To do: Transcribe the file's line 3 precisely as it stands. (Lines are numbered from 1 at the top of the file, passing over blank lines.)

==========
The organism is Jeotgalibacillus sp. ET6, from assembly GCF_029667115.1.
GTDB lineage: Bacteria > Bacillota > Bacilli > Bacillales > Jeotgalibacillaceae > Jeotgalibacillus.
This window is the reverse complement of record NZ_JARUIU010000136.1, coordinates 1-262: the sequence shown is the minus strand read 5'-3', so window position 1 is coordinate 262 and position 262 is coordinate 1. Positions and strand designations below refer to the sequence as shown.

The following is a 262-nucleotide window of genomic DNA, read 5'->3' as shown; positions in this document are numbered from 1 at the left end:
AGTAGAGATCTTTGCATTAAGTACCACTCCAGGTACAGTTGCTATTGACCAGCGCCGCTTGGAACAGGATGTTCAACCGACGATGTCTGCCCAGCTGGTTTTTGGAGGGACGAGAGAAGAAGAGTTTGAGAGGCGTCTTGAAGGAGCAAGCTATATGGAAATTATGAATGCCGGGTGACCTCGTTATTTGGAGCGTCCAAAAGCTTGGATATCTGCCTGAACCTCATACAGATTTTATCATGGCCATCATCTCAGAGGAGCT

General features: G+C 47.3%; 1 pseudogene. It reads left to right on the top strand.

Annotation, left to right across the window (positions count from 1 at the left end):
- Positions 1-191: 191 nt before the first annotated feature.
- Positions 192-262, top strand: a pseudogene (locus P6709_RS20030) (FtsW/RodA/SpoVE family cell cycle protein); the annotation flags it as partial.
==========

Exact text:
This window is the reverse complement of record NZ_JARUIU010000136.1, coordinates 1-262: the sequence shown is the minus strand read 5'-3', so window position 1 is coordinate 262 and position 262 is coordinate 1. Positions and strand designations below refer to the sequence as shown.